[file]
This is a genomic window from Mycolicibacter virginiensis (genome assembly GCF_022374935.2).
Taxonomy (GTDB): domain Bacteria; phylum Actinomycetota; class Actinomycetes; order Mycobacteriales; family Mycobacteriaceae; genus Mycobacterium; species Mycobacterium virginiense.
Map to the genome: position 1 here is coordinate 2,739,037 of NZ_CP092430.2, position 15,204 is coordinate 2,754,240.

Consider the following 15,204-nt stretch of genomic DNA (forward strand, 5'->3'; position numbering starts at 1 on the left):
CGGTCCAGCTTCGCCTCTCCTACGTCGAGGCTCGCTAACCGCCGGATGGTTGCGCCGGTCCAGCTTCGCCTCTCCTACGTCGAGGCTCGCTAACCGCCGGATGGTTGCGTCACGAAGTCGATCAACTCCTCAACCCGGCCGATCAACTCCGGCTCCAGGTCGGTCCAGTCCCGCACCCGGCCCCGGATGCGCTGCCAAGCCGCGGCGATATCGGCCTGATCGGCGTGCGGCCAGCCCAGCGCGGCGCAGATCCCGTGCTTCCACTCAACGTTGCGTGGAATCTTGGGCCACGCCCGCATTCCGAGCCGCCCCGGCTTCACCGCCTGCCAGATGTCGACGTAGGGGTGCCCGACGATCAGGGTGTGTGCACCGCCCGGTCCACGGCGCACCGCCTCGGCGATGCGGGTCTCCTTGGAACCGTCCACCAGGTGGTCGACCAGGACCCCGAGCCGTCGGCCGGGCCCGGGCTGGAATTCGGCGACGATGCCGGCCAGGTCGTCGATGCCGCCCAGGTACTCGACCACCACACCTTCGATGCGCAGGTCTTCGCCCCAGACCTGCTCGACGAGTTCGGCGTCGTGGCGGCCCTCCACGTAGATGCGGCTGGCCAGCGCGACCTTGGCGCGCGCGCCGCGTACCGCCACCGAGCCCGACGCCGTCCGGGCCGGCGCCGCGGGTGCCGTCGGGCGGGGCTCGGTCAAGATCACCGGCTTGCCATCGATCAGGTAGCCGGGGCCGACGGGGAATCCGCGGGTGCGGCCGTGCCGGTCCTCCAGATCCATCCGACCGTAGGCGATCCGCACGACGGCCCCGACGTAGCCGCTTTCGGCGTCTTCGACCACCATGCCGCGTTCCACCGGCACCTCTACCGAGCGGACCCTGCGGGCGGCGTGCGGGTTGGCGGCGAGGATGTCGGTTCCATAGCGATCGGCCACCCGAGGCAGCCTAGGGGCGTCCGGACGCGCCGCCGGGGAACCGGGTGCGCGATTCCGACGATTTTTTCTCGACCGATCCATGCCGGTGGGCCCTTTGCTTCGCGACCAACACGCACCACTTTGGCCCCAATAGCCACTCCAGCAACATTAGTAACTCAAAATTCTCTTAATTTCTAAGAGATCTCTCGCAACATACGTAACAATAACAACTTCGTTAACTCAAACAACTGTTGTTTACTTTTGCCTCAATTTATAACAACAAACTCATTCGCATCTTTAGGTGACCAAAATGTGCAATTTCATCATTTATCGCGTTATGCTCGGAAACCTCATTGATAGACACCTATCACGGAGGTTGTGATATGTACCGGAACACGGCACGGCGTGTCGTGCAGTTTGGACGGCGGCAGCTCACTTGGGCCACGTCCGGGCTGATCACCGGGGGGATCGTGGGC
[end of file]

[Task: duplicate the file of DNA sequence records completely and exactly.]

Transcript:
This is a genomic window from Mycolicibacter virginiensis (genome assembly GCF_022374935.2).
Taxonomy (GTDB): domain Bacteria; phylum Actinomycetota; class Actinomycetes; order Mycobacteriales; family Mycobacteriaceae; genus Mycobacterium; species Mycobacterium virginiense.
Map to the genome: position 1 here is coordinate 2,739,037 of NZ_CP092430.2, position 15,204 is coordinate 2,754,240.

Consider the following 15,204-nt stretch of genomic DNA (forward strand, 5'->3'; position numbering starts at 1 on the left):
CGGTCCAGCTTCGCCTCTCCTACGTCGAGGCTCGCTAACCGCCGGATGGTTGCGCCGGTCCAGCTTCGCCTCTCCTACGTCGAGGCTCGCTAACCGCCGGATGGTTGCGTCACGAAGTCGATCAACTCCTCAACCCGGCCGATCAACTCCGGCTCCAGGTCGGTCCAGTCCCGCACCCGGCCCCGGATGCGCTGCCAAGCCGCGGCGATATCGGCCTGATCGGCGTGCGGCCAGCCCAGCGCGGCGCAGATCCCGTGCTTCCACTCAACGTTGCGTGGAATCTTGGGCCACGCCCGCATTCCGAGCCGCCCCGGCTTCACCGCCTGCCAGATGTCGACGTAGGGGTGCCCGACGATCAGGGTGTGTGCACCGCCCGGTCCACGGCGCACCGCCTCGGCGATGCGGGTCTCCTTGGAACCGTCCACCAGGTGGTCGACCAGGACCCCGAGCCGTCGGCCGGGCCCGGGCTGGAATTCGGCGACGATGCCGGCCAGGTCGTCGATGCCGCCCAGGTACTCGACCACCACACCTTCGATGCGCAGGTCTTCGCCCCAGACCTGCTCGACGAGTTCGGCGTCGTGGCGGCCCTCCACGTAGATGCGGCTGGCCAGCGCGACCTTGGCGCGCGCGCCGCGTACCGCCACCGAGCCCGACGCCGTCCGGGCCGGCGCCGCGGGTGCCGTCGGGCGGGGCTCGGTCAAGATCACCGGCTTGCCATCGATCAGGTAGCCGGGGCCGACGGGGAATCCGCGGGTGCGGCCGTGCCGGTCCTCCAGATCCATCCGACCGTAGGCGATCCGCACGACGGCCCCGACGTAGCCGCTTTCGGCGTCTTCGACCACCATGCCGCGTTCCACCGGCACCTCTACCGAGCGGACCCTGCGGGCGGCGTGCGGGTTGGCGGCGAGGATGTCGGTTCCATAGCGATCGGCCACCCGAGGCAGCCTAGGGGCGTCCGGACGCGCCGCCGGGGAACCGGGTGCGCGATTCCGACGATTTTTTCTCGACCGATCCATGCCGGTGGGCCCTTTGCTTCGCGACCAACACGCACCACTTTGGCCCCAATAGCCACTCCAGCAACATTAGTAACTCAAAATTCTCTTAATTTCTAAGAGATCTCTCGCAACATACGTAACAATAACAACTTCGTTAACTCAAACAACTGTTGTTTACTTTTGCCTCAATTTATAACAACAAACTCATTCGCATCTTTAGGTGACCAAAATGTGCAATTTCATCATTTATCGCGTTATGCTCGGAAACCTCATTGATAGACACCTATCACGGAGGTTGTGATATGTACCGGAACACGGCACGGCGTGTCGTGCAGTTTGGACGGCGGCAGCTCACTTGGGCCACGTCCGGGCTGATCACCGGGGGGATCGTGGGC